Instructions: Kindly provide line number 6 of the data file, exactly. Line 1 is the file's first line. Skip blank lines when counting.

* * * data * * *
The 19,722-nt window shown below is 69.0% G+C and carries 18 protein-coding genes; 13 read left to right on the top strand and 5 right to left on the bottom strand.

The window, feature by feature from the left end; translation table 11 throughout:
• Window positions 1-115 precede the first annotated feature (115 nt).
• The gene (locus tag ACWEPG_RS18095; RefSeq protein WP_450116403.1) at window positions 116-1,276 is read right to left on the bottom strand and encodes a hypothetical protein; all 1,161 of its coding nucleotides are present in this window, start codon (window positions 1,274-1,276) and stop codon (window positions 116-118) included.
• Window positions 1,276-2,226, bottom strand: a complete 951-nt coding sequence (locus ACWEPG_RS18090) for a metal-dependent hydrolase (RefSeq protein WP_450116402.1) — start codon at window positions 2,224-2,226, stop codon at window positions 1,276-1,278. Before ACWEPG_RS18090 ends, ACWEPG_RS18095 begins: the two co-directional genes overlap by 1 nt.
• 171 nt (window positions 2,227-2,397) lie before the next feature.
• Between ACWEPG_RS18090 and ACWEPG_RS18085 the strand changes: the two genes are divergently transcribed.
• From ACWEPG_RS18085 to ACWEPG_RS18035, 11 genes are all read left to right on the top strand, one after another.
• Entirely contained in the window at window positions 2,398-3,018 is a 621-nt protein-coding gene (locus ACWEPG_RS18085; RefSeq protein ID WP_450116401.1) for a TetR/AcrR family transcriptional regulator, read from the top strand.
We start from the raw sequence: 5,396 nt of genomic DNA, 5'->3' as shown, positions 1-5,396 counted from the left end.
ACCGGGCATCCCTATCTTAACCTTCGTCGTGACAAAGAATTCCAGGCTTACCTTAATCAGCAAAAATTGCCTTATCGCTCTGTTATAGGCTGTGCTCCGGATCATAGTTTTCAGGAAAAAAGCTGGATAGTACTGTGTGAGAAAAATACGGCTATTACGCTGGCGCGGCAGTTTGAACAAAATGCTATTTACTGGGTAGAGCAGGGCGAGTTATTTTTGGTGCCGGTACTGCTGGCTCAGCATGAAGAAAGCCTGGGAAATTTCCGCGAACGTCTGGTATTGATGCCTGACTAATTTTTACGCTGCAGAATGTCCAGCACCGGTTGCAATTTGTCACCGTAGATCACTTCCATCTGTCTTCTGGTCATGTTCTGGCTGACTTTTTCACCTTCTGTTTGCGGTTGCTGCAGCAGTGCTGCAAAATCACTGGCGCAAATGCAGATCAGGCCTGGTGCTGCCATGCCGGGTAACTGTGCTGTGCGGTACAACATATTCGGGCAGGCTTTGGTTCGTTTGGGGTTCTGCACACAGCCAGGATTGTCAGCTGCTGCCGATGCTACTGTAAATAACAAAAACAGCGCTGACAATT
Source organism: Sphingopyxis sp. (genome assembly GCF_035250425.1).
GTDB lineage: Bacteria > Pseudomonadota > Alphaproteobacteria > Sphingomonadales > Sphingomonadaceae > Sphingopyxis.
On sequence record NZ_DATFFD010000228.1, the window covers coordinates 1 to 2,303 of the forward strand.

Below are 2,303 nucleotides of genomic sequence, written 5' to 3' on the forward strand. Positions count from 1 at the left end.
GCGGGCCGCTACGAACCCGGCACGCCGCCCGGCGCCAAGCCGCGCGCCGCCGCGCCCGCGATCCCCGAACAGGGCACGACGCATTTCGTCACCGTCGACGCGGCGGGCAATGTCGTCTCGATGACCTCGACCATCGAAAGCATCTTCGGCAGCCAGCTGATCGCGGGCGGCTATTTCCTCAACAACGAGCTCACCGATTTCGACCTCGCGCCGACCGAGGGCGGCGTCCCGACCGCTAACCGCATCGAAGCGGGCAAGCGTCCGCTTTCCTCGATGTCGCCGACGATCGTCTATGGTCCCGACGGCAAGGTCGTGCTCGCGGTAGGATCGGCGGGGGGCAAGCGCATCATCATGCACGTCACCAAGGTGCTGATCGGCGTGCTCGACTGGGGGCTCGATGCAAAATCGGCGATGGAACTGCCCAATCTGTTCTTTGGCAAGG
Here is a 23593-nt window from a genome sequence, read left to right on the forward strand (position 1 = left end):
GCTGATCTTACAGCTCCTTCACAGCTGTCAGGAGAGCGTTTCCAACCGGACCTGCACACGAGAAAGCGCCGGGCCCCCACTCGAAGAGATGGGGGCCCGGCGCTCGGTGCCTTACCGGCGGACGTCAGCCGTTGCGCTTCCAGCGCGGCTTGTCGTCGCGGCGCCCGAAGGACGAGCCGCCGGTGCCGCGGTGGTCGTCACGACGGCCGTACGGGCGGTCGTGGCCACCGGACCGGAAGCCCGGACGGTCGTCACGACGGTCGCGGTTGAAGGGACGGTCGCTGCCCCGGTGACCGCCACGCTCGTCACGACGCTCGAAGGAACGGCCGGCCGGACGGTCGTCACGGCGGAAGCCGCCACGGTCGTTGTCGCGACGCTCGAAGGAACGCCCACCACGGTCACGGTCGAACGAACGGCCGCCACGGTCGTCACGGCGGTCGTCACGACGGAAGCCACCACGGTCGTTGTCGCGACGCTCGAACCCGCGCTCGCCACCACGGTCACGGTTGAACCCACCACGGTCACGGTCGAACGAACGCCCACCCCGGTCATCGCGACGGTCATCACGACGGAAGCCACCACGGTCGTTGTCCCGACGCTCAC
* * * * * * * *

• 171 nt (window positions 2,227-2,397) lie before the next feature.